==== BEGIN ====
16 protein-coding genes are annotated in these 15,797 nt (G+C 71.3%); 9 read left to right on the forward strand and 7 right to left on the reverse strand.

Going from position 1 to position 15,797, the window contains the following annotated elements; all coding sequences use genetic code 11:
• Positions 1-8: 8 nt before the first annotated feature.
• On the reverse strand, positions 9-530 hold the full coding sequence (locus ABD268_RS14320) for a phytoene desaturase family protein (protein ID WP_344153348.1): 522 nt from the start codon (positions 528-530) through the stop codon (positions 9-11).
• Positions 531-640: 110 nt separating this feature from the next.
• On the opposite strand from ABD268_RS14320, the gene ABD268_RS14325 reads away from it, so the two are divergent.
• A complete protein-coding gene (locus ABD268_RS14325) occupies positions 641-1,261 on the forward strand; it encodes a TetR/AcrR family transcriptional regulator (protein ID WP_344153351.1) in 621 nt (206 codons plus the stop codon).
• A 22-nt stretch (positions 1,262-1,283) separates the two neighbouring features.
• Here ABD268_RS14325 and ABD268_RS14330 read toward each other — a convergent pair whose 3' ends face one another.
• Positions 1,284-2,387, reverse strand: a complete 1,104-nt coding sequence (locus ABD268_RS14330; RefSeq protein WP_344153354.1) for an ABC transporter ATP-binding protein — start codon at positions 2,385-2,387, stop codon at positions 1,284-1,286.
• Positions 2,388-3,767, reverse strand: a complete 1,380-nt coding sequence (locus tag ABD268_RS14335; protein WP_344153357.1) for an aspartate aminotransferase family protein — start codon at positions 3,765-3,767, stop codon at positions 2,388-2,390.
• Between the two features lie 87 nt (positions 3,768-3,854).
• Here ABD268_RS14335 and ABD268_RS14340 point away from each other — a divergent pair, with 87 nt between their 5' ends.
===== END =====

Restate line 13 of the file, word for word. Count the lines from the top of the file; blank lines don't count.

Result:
• Here ABD268_RS14335 and ABD268_RS14340 point away from each other — a divergent pair, with 87 nt between their 5' ends.